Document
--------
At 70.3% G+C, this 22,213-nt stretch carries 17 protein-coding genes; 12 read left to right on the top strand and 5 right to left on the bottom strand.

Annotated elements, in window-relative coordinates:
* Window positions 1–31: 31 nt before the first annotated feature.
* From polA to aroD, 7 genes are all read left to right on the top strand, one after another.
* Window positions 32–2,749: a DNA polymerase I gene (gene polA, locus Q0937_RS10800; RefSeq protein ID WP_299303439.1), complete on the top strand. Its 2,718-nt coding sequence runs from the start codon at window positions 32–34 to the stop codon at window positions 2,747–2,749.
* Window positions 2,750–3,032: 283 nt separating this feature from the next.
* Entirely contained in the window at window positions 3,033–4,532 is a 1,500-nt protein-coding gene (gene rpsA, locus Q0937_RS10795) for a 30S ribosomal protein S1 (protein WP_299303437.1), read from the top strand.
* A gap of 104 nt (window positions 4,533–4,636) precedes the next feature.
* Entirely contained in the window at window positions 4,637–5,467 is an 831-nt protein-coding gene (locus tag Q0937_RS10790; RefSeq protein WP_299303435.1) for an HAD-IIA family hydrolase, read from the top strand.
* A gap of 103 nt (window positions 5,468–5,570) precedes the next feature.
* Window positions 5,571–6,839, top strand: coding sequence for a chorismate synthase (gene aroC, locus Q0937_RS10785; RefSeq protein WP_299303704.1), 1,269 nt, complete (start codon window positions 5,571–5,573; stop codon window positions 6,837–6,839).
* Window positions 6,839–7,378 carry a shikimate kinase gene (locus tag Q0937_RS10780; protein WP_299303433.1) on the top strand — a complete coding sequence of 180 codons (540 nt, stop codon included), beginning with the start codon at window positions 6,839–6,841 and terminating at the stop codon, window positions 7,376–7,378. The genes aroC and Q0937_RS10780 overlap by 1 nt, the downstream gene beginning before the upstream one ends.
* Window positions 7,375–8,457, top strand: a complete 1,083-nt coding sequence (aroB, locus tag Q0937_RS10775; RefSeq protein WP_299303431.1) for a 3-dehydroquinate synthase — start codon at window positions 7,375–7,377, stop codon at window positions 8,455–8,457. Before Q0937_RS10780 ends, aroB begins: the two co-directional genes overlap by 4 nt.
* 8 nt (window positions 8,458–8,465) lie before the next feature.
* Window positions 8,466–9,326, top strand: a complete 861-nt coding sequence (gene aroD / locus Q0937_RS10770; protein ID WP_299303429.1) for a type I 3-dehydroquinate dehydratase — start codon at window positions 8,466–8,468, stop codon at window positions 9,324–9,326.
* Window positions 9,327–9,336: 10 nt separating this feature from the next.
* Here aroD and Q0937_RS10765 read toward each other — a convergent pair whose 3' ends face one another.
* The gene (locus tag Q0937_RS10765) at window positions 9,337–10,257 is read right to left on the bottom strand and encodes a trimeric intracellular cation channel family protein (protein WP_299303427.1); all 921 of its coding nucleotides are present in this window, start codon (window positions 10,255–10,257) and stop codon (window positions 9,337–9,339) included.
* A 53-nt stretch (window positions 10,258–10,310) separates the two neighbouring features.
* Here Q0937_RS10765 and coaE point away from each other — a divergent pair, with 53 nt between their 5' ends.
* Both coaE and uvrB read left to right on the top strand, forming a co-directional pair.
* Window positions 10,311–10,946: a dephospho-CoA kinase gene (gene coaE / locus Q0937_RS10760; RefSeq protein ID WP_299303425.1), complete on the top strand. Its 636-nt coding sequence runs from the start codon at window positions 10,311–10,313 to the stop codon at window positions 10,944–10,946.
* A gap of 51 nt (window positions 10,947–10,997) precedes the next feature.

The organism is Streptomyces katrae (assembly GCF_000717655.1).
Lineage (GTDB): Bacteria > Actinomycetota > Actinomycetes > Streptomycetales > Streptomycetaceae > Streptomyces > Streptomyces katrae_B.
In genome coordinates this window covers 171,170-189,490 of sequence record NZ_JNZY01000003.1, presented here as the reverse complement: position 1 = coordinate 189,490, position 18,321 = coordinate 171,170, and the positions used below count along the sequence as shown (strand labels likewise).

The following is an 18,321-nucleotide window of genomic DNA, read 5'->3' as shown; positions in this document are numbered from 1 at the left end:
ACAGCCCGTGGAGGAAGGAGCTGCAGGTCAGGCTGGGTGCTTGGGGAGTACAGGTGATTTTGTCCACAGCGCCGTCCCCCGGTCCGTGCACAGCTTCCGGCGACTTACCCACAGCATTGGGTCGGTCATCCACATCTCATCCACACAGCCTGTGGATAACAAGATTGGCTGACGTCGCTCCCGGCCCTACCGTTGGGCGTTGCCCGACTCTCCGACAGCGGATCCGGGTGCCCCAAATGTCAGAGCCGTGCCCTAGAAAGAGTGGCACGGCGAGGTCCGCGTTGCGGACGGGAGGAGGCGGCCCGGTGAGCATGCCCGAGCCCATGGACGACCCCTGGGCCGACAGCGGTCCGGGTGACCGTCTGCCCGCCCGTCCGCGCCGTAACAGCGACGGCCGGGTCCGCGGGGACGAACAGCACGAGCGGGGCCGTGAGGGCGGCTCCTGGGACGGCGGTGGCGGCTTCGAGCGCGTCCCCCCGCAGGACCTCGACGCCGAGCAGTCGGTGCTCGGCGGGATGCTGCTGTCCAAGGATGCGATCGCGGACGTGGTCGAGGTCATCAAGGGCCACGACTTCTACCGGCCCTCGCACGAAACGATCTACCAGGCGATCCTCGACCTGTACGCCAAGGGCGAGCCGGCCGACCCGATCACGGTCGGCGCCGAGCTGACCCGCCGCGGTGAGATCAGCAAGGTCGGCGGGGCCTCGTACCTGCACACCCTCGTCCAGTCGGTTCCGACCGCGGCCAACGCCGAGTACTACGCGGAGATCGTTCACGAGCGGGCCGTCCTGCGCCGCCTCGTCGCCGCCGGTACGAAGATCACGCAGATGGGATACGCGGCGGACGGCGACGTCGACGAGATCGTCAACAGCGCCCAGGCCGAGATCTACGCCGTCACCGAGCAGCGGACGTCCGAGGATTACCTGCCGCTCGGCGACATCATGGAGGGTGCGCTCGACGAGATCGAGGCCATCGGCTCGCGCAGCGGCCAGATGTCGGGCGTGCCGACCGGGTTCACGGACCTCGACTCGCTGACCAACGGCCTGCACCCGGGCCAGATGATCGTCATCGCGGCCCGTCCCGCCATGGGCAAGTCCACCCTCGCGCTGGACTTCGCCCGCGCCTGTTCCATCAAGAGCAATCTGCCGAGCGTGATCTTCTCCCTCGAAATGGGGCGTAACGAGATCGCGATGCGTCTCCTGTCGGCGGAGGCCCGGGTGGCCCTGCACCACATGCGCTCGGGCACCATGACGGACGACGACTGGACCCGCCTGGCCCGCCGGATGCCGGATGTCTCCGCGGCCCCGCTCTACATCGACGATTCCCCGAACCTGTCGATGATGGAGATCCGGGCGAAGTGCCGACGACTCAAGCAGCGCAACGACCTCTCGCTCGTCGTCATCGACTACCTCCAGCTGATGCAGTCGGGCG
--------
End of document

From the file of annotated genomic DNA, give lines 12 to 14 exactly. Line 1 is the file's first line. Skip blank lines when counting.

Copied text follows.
* Window positions 6,839–7,378 carry a shikimate kinase gene (locus tag Q0937_RS10780; protein WP_299303433.1) on the top strand — a complete coding sequence of 180 codons (540 nt, stop codon included), beginning with the start codon at window positions 6,839–6,841 and terminating at the stop codon, window positions 7,376–7,378. The genes aroC and Q0937_RS10780 overlap by 1 nt, the downstream gene beginning before the upstream one ends.
* Window positions 7,375–8,457, top strand: a complete 1,083-nt coding sequence (aroB, locus tag Q0937_RS10775; RefSeq protein WP_299303431.1) for a 3-dehydroquinate synthase — start codon at window positions 7,375–7,377, stop codon at window positions 8,455–8,457. Before Q0937_RS10780 ends, aroB begins: the two co-directional genes overlap by 4 nt.
* 8 nt (window positions 8,458–8,465) lie before the next feature.